THE OPENING SEQUENCE OF “BANANAS” — “Woody Allen’s slapstick comedy ‘Bananas’ is about a small Latin American country going through a military coup. But Allen does more than just make merriment; he always adds a level of intelligence to even his silliest work. Take the opening of ‘Bananas,’ in which the assassination of a country’s dictator is broadcast as if on ‘The Wide World of Sports.’ Pointed, poignant and absolutely absurd. Moments like this have always pushed me to do the same. Comedy — and especially our panto — doesn’t shy away from issues or big ideas; it skews them better than anyone.

BONUS: “VITAMEATAVEGAMIN” — “Nobody does comedy better than Lucille ball. And there are too many amazing and hilarious routines to mention but when it comes to homophones, mixed up words, and word play in general this routine takes the cake. Our panto takes its word play very seriously, and without Ms. Ball pointing us in the right direction, I don’t know what we’d do.”

Honorable mentions: Monty Python’s Flying Circus (“The Cheese Shop/Ministry of Silly Walks”), “A Bit of Fry and Laurie” (“The Duel”),“The Carol Burnett Show” (“The Dentist”)

Trans, Planted: Brooklyn Shaffer and AJay Strong look back at a life in transition and toward an uncertain future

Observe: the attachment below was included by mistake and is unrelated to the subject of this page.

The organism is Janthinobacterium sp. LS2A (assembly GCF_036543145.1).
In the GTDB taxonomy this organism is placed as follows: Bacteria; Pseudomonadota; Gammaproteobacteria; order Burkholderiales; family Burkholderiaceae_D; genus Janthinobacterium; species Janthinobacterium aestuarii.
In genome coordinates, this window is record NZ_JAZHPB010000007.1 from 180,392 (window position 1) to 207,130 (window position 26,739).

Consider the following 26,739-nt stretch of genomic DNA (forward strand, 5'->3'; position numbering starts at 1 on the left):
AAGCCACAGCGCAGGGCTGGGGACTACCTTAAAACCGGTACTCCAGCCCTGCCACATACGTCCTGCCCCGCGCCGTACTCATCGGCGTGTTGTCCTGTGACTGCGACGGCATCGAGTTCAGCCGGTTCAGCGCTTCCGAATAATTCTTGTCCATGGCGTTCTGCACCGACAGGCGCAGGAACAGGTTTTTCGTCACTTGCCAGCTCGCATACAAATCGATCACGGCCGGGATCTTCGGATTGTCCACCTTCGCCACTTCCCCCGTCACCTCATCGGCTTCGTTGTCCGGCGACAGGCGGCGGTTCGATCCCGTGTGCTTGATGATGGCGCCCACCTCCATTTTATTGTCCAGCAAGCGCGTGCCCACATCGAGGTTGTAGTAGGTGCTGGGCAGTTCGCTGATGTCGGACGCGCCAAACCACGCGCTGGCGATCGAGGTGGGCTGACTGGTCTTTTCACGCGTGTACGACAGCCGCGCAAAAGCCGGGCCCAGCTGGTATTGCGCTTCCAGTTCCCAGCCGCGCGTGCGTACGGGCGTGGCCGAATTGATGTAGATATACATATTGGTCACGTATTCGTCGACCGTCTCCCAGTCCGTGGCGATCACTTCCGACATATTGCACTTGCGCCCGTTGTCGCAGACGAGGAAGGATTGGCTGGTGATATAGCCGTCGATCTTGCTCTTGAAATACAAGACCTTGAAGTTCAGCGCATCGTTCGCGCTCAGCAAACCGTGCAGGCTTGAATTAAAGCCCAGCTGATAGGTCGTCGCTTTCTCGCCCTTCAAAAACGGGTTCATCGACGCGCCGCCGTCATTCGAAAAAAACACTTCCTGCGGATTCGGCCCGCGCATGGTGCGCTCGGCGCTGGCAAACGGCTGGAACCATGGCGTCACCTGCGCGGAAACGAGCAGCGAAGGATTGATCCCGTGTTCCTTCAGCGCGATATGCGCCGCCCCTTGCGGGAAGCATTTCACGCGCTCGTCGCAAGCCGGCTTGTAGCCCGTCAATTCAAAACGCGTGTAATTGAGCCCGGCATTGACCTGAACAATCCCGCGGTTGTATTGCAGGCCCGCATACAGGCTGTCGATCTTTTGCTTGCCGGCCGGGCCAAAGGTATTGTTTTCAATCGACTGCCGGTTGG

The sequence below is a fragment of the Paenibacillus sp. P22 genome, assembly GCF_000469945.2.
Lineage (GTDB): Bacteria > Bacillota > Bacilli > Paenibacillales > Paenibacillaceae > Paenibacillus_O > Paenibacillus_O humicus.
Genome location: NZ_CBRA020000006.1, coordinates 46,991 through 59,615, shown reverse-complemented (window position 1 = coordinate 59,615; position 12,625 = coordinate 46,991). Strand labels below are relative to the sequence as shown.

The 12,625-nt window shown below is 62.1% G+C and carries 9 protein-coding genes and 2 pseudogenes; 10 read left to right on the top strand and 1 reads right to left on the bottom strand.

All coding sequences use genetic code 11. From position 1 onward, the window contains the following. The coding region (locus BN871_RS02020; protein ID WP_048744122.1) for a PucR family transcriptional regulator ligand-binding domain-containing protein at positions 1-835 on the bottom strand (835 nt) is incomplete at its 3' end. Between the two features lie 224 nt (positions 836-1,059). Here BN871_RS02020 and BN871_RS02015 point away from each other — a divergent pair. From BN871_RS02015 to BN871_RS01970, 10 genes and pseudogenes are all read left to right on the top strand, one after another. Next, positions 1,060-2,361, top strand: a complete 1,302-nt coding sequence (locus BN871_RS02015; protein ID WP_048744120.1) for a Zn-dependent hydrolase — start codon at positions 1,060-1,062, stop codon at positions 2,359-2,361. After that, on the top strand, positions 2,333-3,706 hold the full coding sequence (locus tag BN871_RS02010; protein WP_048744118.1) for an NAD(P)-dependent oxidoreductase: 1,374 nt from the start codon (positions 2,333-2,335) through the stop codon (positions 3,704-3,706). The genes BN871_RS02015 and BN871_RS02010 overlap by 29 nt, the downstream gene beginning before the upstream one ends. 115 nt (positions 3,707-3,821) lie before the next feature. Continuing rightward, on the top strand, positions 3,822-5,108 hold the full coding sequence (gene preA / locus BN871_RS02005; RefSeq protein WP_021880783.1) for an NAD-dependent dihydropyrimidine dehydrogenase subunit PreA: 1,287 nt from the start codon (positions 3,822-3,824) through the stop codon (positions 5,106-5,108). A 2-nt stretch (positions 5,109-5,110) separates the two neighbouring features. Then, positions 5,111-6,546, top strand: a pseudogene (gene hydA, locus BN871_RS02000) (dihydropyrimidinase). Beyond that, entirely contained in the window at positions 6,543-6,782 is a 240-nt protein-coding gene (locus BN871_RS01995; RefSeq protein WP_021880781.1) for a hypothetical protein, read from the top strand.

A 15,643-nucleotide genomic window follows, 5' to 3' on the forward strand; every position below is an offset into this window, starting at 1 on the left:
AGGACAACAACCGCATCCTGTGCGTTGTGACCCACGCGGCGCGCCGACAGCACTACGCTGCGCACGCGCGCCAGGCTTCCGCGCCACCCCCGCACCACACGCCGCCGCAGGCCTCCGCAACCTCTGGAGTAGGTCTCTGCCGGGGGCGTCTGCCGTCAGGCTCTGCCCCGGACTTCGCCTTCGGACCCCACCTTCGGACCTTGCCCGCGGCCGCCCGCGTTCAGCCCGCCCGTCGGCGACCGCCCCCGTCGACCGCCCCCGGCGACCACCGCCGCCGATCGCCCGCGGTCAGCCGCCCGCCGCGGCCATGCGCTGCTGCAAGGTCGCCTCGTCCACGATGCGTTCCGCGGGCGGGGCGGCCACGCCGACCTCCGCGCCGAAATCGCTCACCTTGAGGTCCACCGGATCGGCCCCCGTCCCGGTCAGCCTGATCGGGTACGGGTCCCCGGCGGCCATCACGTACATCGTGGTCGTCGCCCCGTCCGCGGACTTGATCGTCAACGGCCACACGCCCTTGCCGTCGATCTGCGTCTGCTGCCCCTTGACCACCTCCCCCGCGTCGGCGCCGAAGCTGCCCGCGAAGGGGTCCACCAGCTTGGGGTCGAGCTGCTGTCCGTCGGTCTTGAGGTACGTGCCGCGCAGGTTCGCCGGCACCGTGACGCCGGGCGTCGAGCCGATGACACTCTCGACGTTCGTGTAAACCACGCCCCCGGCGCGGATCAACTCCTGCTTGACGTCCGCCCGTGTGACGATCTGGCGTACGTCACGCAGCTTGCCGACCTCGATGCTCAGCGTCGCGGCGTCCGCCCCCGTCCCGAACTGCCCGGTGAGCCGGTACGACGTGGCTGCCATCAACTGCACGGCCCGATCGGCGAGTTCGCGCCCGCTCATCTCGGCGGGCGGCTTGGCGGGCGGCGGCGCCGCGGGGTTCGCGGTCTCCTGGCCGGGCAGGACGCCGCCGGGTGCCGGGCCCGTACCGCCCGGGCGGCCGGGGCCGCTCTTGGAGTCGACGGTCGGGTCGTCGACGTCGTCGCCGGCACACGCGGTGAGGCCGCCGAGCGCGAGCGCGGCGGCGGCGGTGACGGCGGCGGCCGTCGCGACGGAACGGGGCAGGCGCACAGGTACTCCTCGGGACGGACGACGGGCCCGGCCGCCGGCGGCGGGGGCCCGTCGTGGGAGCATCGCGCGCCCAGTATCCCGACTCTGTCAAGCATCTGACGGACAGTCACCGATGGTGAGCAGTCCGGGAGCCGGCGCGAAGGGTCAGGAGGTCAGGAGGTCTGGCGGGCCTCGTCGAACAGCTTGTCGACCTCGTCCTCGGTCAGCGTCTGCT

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Holiday spook from the creative team behind “Ditzyland,” featuring Ricky Graham, Varla Jean Merman, Jefferson Turner, Sean Patterson, Brooklyn Shaffer and Michael P. Sullivan
Dec. 2-18
Rivertown Theaters of the Performing Arts, 325 Minor St., Kenner
Rivertown Theaters website

WHAT: This week’s show will focus on transgender issues, with guests Brooklyn Shaffer (“Steel Poinsettias”), AJay Strong (Bella Blue Entertainment), Wesley Ware (BreakOUT!), and journalist Katy Reckdahl
WHEN: Sat. (Dec. 3), 3 p.m.-4 p.m.
WHERE: WHIV (102.3 FM); www.whivfm.org

Sitting in between Brooklyn Shaffer and AJay Strong in the back of the CC’s Coffee House in the French Quarter this week was watching, and listening to, one of most bizarre and fascinating mirror images one might imagine. There sat AJay Strong, the co-producer of Bella Blue Entertainment who, after transitioning from a femaile during relocation to New Orleans a couple years ago, discussing how his transgender journey has finally helped him feel comfortable in his own skin.

Across the back table from him sat his friend, Brooklyn Shaffer, the actor who, just a few years ago as Brian Peterson, was one of New Orleans funniest and campiest performers — often in drag. And, after having transitioned to female at almost exactly the same time, Shaffer could only nod her head in agreement with Strong and expressed her own improving sense of self. She feels so comfortable, in fact, that Shaffer returns to the stage with her current co-conspirators that include Ricky Graham, Varla Jean Merman and Sean Patterson in the holiday spoof “Steel Poinsettias.” It’s got the same kind of campy fire that Shaffer used to produce in Running With Scissors’ annual “Grenadine McGunkle’s Double-Wide Christmas” as well as the Graham-Merman concoction, “Ditzyland.”